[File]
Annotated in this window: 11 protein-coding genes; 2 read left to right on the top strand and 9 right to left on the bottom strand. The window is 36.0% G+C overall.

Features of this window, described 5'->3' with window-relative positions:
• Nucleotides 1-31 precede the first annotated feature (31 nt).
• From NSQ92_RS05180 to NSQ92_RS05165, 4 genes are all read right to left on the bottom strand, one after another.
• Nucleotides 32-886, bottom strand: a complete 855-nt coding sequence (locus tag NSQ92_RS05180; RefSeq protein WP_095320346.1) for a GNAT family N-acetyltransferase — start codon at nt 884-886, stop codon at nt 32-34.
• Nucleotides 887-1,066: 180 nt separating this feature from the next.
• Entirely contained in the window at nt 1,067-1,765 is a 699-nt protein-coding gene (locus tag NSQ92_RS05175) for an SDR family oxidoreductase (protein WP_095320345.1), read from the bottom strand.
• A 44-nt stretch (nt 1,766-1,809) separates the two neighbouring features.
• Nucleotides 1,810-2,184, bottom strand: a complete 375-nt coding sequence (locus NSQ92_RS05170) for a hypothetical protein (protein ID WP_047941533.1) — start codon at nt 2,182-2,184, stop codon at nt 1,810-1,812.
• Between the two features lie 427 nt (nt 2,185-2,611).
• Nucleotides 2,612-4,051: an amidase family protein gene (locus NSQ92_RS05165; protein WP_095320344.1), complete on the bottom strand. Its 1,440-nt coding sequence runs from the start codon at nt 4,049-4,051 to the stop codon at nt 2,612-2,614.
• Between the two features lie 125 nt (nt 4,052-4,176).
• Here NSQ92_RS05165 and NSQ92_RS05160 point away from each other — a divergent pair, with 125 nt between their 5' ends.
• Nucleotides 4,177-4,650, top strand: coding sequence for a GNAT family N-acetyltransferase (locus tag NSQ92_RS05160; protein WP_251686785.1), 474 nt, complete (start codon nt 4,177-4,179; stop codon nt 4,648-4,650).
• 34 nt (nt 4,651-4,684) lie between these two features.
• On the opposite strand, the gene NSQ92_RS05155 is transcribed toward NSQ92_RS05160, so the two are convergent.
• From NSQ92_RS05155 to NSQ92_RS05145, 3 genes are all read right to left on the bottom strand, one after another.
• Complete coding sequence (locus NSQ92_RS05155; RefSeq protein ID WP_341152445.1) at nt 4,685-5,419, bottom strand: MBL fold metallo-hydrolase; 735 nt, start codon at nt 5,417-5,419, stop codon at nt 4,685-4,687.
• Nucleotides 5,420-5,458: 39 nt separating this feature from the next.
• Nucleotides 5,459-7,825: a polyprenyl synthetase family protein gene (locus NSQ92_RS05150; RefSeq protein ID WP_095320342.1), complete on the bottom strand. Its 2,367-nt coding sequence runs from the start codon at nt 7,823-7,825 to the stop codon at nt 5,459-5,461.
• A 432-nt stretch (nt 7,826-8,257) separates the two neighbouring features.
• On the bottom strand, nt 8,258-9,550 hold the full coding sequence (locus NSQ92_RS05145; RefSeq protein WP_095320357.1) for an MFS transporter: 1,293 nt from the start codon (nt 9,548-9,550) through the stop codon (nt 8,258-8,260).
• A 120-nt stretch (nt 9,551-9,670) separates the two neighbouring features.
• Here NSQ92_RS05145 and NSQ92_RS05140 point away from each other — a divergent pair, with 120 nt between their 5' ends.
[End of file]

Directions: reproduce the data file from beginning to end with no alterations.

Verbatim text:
Annotated in this window: 11 protein-coding genes; 2 read left to right on the top strand and 9 right to left on the bottom strand. The window is 36.0% G+C overall.

Features of this window, described 5'->3' with window-relative positions:
• Nucleotides 1-31 precede the first annotated feature (31 nt).
• From NSQ92_RS05180 to NSQ92_RS05165, 4 genes are all read right to left on the bottom strand, one after another.
• Nucleotides 32-886, bottom strand: a complete 855-nt coding sequence (locus tag NSQ92_RS05180; RefSeq protein WP_095320346.1) for a GNAT family N-acetyltransferase — start codon at nt 884-886, stop codon at nt 32-34.
• Nucleotides 887-1,066: 180 nt separating this feature from the next.
• Entirely contained in the window at nt 1,067-1,765 is a 699-nt protein-coding gene (locus tag NSQ92_RS05175) for an SDR family oxidoreductase (protein WP_095320345.1), read from the bottom strand.
• A 44-nt stretch (nt 1,766-1,809) separates the two neighbouring features.
• Nucleotides 1,810-2,184, bottom strand: a complete 375-nt coding sequence (locus NSQ92_RS05170) for a hypothetical protein (protein ID WP_047941533.1) — start codon at nt 2,182-2,184, stop codon at nt 1,810-1,812.
• Between the two features lie 427 nt (nt 2,185-2,611).
• Nucleotides 2,612-4,051: an amidase family protein gene (locus NSQ92_RS05165; protein WP_095320344.1), complete on the bottom strand. Its 1,440-nt coding sequence runs from the start codon at nt 4,049-4,051 to the stop codon at nt 2,612-2,614.
• Between the two features lie 125 nt (nt 4,052-4,176).
• Here NSQ92_RS05165 and NSQ92_RS05160 point away from each other — a divergent pair, with 125 nt between their 5' ends.
• Nucleotides 4,177-4,650, top strand: coding sequence for a GNAT family N-acetyltransferase (locus tag NSQ92_RS05160; protein WP_251686785.1), 474 nt, complete (start codon nt 4,177-4,179; stop codon nt 4,648-4,650).
• 34 nt (nt 4,651-4,684) lie between these two features.
• On the opposite strand, the gene NSQ92_RS05155 is transcribed toward NSQ92_RS05160, so the two are convergent.
• From NSQ92_RS05155 to NSQ92_RS05145, 3 genes are all read right to left on the bottom strand, one after another.
• Complete coding sequence (locus NSQ92_RS05155; RefSeq protein ID WP_341152445.1) at nt 4,685-5,419, bottom strand: MBL fold metallo-hydrolase; 735 nt, start codon at nt 5,417-5,419, stop codon at nt 4,685-4,687.
• Nucleotides 5,420-5,458: 39 nt separating this feature from the next.
• Nucleotides 5,459-7,825: a polyprenyl synthetase family protein gene (locus NSQ92_RS05150; RefSeq protein ID WP_095320342.1), complete on the bottom strand. Its 2,367-nt coding sequence runs from the start codon at nt 7,823-7,825 to the stop codon at nt 5,459-5,461.
• A 432-nt stretch (nt 7,826-8,257) separates the two neighbouring features.
• On the bottom strand, nt 8,258-9,550 hold the full coding sequence (locus NSQ92_RS05145; RefSeq protein WP_095320357.1) for an MFS transporter: 1,293 nt from the start codon (nt 9,548-9,550) through the stop codon (nt 8,258-8,260).
• A 120-nt stretch (nt 9,551-9,670) separates the two neighbouring features.
• Here NSQ92_RS05145 and NSQ92_RS05140 point away from each other — a divergent pair, with 120 nt between their 5' ends.